Two Los Angeles County sheriff's deputies were reassigned over the weekend after an inmate alleged that she had had sex with one of them, department officials confirmed.
The deputies are with the department's transportation detail, which moves inmates between jail and court. The inmate said she had sexual contact with one of the deputies while the other deputy was nearby.
She told her cellmate, who reported the incident to a jail lieutenant. When confronted, the inmate initially denied saying she had had sex with a deputy, but she later acknowledged it, a law enforcement source told The Times. The woman said she was the last inmate to leave the transport van, said the source, who spoke on the condition of anonymity because the case was ongoing.
Cmdr. James Hellmold said the probe was being handled by internal sheriff's criminal investigators. He said that any suspicion of sexual contact between the deputy and the inmate was based solely on the inmate's account.
Investigators are seeking potential witnesses and other evidence that could support the woman's allegations.
"There's zero tolerance for inappropriate activity," Hellmold said. "Obviously that would be inappropriate for that to occur."
The accused deputies will remain reassigned until the investigation is complete, Hellmold said.
Details of exactly what happened remain unclear. But the source said the inmate gave no indication that the deputy used physical force on her.
The allegations come as the Sheriff's Department faces intensifying scrutiny of alleged inmate abuse and other deputy misconduct inside the largest jail system in the country.
Federal authorities are investigating a number of cases of alleged abuse and have subpoenaed the Sheriff's Department for a wide range of custody data, including contact information for all jail employees.
The Board of Supervisors is considering commissioning an independent panel to review jail abuse allegations and suggest reforms. L.A. County Supervisor Michael D. Antonovich announced who he would appoint to the commission, which was proposed by Supervisors Zev Yaroslavsky and Mark Ridley-Thomas. If Antonovich's announcement means he plans to vote in favor of establishing the proposed five-member panel, the measure will have enough votes to pass Tuesday.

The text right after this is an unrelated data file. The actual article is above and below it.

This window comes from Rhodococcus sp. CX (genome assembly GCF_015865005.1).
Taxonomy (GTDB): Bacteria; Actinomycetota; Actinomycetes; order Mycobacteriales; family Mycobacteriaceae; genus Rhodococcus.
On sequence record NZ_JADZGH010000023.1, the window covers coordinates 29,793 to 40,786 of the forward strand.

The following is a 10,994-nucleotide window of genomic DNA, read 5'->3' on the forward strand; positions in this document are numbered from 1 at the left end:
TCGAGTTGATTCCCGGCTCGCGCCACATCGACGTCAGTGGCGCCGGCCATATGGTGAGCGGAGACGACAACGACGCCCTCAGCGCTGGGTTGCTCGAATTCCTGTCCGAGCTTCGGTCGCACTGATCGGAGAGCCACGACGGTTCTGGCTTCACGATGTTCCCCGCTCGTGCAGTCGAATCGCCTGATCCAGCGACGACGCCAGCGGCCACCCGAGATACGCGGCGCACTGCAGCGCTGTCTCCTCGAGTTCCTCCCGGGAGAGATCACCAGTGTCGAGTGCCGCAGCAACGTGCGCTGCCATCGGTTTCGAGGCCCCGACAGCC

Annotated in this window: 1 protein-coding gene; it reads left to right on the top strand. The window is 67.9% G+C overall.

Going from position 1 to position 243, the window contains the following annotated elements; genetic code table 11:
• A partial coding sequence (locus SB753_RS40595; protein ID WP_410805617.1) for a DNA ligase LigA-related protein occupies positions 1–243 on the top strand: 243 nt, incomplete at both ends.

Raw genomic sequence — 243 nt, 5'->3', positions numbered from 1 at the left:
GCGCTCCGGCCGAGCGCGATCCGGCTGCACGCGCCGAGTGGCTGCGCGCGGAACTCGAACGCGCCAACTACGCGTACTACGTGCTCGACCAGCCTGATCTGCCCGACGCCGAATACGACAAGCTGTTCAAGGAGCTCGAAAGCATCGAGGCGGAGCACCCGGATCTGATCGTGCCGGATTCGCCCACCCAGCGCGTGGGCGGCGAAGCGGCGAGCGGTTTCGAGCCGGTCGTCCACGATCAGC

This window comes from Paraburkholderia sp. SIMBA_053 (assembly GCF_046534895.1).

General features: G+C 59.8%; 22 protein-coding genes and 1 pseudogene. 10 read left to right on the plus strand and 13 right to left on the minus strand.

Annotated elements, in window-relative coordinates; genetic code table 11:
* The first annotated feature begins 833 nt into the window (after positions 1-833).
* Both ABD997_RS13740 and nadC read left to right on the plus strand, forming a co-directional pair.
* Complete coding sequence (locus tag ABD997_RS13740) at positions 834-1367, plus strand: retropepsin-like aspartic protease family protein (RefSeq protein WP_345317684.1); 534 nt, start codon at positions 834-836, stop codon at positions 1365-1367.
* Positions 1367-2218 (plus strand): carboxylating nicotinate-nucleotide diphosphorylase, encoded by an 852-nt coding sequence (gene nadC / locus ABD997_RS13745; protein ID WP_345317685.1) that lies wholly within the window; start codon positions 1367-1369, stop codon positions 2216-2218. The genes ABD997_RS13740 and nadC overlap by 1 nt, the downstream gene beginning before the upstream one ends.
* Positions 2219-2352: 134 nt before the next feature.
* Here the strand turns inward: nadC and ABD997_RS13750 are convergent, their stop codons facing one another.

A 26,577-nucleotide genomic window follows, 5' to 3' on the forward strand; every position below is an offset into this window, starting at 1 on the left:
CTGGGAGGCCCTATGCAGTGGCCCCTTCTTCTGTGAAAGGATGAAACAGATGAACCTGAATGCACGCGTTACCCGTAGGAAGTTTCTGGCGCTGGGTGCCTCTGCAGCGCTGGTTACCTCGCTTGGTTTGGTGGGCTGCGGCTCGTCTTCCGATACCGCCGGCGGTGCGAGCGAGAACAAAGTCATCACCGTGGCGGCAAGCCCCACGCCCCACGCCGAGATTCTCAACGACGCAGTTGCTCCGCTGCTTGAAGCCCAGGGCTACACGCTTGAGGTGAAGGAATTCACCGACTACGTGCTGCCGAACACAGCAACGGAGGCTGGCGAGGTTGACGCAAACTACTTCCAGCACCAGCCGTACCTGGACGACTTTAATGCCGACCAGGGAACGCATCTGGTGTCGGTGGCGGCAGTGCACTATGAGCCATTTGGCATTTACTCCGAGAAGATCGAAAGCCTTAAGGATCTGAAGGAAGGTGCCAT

Public concerns over the allegations gained momentum after The Times reported that the FBI sneaked a cellphone to a jail inmate who was a federal informant. The plant came as federal authorities investigate several allegations of inmate abuse and other deputy misconduct, including an incident in which a jail monitor said she witnessed deputies knock an inmate unconscious and then continue to beat him for two minutes.
Sheriff Lee Baca initially criticized the FBI after the phone was discovered and defended his department's record in the jails, but he has since said that he was open to outside scrutiny, including a board-appointed independent panel.
The supervisors who proposed the commission said it would help restore public confidence in how the jails are run and provide a road map for reform.
"It's abundantly clear that the Sheriff's Department needs a fresh pair of eyes to help it ensure the rights of the inmates," Ridley-Thomas has said.
If the commission is approved, each supervisor would be able to appoint one member. Antonovich said his pick would be retired federal Judge Dickran Tevrizian. Tevrizian, a Pasadena resident, was nominated to the bench by President Reagan and served for more than two decades before retiring in 2007.
The longtime Republican presided over a number of high-profile cases, including the corruption case of former Democratic Assemblyman Bruce Young of Norwalk and the government's prosecution of Hollywood private investigator Anthony Pellicano.